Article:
UBC Faculty Research and Publications

The drug war must end: The right to life, liberty and security of the person during the COVID-19 pandemic for people who use drugs Maynard, Russ; Jozaghi, Ehsan


Since the start of the opioid epidemic in 2016, the Downtown Eastside community of Vancouver, Canada, has lost many pioneering leaders, activists and visionaries to the war on drugs. The Vancouver Area Network of Drug Users (VANDU), the Western Aboriginal Harm Reduction Society (WAHRS), and the British Columbia Association People on Opiate Maintenance (BCAPOM) are truly concerned about the increasing overdose deaths that have continued since 2016 and have been exacerbated by the novel coronavirus (SARS-COVID-19) despite many unique and timely harm reduction announcements by the British Columbia (B.C.) government. Some of these unique interventions in B.C., although in many cases only mere announcements with limited scope, are based on the philosophy of safe supply to illegal street drugs. Despite all the efforts during the pandemic, overdose deaths have spiked by over 100% compared to the previous year. Therefore, we urge the Canadian federal government, specifically the Honorable Patty Hajdu, the federal Minister of Health, to decriminalize simple possession immediately by granting exemption under the Controlled Drugs and Substances Act. The Canadian federal government has a moral obligation under Sect. 7 of the Canadian Charter of Rights and Freedoms to protect the basic human rights of marginalized Canadians.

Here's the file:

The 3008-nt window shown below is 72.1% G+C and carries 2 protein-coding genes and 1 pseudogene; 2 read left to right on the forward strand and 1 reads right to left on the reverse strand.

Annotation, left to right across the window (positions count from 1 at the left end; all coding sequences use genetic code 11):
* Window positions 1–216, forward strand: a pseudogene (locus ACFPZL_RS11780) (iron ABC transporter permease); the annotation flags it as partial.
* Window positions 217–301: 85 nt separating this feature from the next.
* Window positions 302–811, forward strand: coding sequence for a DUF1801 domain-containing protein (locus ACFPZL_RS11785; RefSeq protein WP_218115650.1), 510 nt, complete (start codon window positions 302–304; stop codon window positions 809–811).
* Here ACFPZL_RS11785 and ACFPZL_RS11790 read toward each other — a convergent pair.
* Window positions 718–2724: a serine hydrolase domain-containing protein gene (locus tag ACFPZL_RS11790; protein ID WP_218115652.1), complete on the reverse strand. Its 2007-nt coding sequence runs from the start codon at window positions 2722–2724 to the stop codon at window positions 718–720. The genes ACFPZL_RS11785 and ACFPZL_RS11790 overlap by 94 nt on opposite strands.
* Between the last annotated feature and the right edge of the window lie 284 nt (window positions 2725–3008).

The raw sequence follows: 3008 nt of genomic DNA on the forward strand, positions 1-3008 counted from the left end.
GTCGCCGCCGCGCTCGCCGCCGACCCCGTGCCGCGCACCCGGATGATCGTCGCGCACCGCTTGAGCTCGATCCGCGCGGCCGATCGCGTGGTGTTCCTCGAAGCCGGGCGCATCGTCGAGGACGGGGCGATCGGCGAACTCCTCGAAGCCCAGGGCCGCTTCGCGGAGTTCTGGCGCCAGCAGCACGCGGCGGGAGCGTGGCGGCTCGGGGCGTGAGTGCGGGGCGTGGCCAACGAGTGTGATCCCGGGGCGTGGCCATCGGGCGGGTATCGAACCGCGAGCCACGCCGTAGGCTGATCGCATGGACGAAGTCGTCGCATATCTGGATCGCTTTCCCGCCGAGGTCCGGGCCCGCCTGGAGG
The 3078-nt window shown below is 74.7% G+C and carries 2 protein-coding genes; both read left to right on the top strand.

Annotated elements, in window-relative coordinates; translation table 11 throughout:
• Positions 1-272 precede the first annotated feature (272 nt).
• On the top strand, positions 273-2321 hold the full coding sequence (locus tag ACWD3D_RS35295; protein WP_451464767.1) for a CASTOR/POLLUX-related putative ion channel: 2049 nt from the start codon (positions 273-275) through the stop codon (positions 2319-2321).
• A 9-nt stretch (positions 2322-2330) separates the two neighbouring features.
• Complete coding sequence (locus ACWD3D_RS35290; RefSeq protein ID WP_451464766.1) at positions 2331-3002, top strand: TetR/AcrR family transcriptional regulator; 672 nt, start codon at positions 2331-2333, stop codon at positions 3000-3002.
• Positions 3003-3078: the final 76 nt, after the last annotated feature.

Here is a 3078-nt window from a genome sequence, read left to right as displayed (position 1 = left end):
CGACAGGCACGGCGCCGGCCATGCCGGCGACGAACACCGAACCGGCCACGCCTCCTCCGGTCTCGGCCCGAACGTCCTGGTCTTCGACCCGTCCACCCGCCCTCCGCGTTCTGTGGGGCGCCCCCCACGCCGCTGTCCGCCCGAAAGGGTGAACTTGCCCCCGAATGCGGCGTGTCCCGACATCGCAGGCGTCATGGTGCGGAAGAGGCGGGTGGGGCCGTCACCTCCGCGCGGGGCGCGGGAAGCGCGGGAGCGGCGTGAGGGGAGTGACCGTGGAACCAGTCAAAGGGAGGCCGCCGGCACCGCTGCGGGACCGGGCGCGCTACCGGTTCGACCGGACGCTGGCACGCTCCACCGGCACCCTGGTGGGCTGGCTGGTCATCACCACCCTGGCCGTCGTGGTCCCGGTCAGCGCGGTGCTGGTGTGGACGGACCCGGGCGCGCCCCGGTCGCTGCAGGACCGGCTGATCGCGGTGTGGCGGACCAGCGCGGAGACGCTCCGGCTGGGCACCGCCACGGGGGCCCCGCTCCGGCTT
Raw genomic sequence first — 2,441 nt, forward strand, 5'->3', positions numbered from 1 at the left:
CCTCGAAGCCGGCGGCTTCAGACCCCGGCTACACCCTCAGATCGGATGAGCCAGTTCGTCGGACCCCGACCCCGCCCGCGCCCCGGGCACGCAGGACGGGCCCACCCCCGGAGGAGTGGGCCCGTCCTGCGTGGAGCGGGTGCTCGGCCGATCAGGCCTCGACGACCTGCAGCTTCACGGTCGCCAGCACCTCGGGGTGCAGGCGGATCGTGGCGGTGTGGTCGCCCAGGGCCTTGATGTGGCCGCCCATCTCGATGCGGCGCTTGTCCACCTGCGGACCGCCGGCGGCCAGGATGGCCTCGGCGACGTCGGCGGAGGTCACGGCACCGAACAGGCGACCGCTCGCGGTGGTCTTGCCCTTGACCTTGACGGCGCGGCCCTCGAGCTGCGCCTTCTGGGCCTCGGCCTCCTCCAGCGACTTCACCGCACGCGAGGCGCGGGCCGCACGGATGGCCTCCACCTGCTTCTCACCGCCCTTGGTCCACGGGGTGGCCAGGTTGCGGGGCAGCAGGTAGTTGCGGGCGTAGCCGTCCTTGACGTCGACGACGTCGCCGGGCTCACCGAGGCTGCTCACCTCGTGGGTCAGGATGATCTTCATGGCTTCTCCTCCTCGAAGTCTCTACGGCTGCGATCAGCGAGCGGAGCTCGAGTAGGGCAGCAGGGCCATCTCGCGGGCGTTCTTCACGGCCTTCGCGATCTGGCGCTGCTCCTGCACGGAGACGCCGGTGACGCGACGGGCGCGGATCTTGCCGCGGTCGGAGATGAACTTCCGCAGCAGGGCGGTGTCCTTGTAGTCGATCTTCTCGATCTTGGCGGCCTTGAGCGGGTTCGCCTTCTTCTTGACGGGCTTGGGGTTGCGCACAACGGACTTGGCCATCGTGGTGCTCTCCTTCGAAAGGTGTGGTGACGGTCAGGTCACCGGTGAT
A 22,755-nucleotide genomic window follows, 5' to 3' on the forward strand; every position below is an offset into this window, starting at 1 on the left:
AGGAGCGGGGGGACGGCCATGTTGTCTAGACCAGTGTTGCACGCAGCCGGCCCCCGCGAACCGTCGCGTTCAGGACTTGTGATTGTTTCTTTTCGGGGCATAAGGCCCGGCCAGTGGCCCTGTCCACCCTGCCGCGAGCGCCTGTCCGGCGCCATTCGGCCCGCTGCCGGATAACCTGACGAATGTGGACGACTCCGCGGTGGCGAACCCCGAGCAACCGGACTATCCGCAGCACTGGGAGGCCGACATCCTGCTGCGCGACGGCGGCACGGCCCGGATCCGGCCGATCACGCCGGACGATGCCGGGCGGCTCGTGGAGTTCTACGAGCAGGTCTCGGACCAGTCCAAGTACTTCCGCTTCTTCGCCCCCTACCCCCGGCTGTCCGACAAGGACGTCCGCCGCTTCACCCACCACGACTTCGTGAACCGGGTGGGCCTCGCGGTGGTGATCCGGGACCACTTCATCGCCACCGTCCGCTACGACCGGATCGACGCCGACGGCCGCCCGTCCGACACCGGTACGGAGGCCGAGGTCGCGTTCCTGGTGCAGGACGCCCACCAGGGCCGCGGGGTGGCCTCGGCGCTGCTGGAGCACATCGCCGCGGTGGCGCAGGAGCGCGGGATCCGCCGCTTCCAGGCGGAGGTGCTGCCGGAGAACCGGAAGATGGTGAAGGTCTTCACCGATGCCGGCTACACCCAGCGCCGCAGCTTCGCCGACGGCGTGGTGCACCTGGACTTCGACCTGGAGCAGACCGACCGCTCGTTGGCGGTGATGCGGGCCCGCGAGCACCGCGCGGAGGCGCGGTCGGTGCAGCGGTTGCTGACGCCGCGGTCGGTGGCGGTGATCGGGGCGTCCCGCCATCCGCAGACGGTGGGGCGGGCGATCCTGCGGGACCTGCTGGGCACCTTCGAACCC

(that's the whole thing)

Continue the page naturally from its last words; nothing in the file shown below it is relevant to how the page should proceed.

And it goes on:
Item Media

Item Citations and Data


Attribution 4.0 International (CC BY 4.0)